National Football League commissioner Roger Goodell announced today that the league would further modify its ever-evolving domestic abuse policy by allowing players on a team to offset a teammate’s league imposed penalty for domestic abuse by “trading” credits they will now receive for each season they complete without incurring a wife beating incident.
“I got it wrong again,” Goodell admitted at a hastily called news conference this morning. “When I suspended Ray Rice indefinitely yesterday after video surfaced of him punching his wife unconscious in an Atlantic City elevator, I inadvertently punished our fans, and, most importantly, I inadvertently punished our owners who have so much precious money invested in these athletes.”
After reiterating his stance that the league had “zero tolerance” for domestic abuse, Goodell turned the program over to league spokesperson Bobby Danabout, who gave reporters the broad outlines of the spousal abuse cap-and-trade-scheme.
“This is a reality-based plan that acknowledges that our sport has both inculcated an uncontrolled capacity for violence in certain players on the one hand, and recruited other players expressly because they already had an innate capacity for antisocial violence on the other hand,” Danabout said. “What this policy will do is enable the players who have successfully avoided spousal abuse for an entire season—or have at least avoided getting caught for it—to help their fellow players stay on the field following a wife- or girlfriend-battering incident.”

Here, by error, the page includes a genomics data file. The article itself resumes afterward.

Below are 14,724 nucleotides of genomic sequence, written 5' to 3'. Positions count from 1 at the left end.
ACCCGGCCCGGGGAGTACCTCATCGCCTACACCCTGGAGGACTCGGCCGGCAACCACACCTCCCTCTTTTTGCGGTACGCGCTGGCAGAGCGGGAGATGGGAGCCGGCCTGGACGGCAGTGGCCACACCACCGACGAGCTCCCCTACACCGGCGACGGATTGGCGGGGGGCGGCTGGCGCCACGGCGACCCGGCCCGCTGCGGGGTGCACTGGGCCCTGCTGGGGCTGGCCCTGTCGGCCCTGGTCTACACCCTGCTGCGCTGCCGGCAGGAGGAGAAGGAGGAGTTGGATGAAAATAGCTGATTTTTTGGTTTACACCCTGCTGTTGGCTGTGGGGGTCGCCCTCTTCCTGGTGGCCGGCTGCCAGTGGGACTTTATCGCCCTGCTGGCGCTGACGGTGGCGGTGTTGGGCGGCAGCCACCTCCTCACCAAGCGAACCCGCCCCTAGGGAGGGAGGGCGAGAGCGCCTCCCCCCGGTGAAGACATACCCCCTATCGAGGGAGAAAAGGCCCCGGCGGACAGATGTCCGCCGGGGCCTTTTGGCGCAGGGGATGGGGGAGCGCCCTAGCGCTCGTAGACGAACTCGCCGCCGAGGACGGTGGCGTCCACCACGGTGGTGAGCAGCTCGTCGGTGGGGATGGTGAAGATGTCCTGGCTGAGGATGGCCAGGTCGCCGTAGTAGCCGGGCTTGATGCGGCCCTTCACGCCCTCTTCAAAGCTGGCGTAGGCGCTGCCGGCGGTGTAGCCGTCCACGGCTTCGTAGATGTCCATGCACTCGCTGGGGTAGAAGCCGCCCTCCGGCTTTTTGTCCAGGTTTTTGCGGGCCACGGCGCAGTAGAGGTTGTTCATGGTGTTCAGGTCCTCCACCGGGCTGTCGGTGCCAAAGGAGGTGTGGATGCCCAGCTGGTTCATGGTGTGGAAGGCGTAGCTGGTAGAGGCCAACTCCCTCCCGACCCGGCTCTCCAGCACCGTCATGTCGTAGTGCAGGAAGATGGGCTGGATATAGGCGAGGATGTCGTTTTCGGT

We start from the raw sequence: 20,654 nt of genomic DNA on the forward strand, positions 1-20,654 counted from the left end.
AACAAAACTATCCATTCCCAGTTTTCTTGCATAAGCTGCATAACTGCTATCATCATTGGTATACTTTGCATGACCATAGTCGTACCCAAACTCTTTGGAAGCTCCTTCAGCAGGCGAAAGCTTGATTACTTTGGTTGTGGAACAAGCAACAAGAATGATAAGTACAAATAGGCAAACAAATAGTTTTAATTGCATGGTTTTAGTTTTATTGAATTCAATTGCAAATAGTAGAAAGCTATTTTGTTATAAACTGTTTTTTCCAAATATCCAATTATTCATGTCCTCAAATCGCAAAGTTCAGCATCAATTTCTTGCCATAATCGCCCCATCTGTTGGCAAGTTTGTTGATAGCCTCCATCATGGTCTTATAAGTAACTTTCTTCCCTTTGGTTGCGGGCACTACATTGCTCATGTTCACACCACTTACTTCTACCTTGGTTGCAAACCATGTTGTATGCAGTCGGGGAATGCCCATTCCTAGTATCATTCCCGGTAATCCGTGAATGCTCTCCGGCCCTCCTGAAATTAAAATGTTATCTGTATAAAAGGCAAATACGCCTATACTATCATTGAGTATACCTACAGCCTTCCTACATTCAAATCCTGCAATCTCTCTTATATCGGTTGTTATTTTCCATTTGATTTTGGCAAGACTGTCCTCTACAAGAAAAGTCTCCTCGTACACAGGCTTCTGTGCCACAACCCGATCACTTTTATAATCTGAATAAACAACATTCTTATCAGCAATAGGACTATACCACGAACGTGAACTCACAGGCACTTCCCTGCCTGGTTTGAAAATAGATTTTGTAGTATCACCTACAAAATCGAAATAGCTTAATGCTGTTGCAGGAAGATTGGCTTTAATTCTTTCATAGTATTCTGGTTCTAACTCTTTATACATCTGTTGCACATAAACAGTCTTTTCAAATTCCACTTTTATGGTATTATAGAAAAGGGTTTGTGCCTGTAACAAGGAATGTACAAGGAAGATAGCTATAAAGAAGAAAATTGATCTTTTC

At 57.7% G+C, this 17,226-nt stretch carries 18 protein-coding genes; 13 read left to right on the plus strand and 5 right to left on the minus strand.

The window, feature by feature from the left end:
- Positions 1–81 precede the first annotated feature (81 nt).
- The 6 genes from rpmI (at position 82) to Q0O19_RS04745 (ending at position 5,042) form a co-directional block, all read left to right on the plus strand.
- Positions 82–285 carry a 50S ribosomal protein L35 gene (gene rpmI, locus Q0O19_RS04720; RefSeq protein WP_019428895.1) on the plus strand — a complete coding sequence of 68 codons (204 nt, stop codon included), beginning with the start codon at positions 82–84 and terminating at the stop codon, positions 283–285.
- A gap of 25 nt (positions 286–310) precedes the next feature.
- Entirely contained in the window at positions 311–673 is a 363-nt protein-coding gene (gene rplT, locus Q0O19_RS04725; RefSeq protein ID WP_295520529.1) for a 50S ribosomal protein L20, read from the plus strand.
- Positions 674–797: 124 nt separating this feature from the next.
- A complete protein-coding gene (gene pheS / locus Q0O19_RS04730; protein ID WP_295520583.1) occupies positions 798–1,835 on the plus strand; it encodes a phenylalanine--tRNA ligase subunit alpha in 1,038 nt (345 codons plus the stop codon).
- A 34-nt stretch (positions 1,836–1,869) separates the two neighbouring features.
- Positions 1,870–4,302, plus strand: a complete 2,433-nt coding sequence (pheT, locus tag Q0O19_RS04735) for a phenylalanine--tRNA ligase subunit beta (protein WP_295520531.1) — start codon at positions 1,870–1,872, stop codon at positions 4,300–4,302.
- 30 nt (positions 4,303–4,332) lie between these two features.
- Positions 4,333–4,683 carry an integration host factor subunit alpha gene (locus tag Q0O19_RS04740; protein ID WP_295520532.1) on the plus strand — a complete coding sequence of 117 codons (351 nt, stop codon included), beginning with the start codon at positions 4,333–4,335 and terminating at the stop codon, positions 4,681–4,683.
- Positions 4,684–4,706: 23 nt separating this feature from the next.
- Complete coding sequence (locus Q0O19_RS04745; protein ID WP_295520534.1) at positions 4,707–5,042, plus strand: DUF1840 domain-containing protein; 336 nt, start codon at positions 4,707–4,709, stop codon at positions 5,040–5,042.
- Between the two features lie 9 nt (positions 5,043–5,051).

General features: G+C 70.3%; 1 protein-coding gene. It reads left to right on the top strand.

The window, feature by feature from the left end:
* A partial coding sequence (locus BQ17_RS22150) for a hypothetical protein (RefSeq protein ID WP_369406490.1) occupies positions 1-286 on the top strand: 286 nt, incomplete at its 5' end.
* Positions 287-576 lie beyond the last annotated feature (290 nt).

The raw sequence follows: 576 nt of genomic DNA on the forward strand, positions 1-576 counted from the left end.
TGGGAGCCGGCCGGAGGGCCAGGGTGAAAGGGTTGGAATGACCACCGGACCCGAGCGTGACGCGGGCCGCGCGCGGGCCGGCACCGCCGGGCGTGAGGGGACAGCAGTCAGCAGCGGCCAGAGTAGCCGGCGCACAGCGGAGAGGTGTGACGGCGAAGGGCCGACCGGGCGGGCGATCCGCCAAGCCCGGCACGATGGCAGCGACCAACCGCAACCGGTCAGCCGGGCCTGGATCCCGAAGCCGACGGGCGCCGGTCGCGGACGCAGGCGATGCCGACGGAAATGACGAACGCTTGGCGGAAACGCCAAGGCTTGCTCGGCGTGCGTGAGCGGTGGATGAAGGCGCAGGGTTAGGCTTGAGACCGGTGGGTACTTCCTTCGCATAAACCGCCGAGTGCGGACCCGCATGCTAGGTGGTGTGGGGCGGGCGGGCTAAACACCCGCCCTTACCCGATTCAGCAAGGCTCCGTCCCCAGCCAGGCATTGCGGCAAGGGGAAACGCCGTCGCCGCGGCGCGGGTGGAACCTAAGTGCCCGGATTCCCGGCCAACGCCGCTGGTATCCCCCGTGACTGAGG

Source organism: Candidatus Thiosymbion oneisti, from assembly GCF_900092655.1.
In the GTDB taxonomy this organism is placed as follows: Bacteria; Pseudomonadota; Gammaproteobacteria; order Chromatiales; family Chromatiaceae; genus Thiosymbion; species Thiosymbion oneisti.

While Danabout said details were still being ironed out, he asserted that the policy was strict enough to protect the league’s reputation, if not the wives and girlfriends of its players.
“This will not be a free pass by any means,” Danabout continued. “Players can only trade spousal abuse credits like-for-like. So, for instance, if a player knocks his wife’s teeth out, he’ll need to find a teammate with a “wife’s teeth knocked out” credit willing to trade them to him. It can’t be a ‘girlfriend’s teeth knocked out’ credit, or a ‘gave wife a black eye’ credit. Absent the availability of a matching spousal abuse credit, the full force and severity of the league’s penalties—whatever they may be at that moment—will come down on that player.”
Danabout said the changes would go into effect immediately and would be permanent until the next uncomfortable public revelation forced a hasty revision.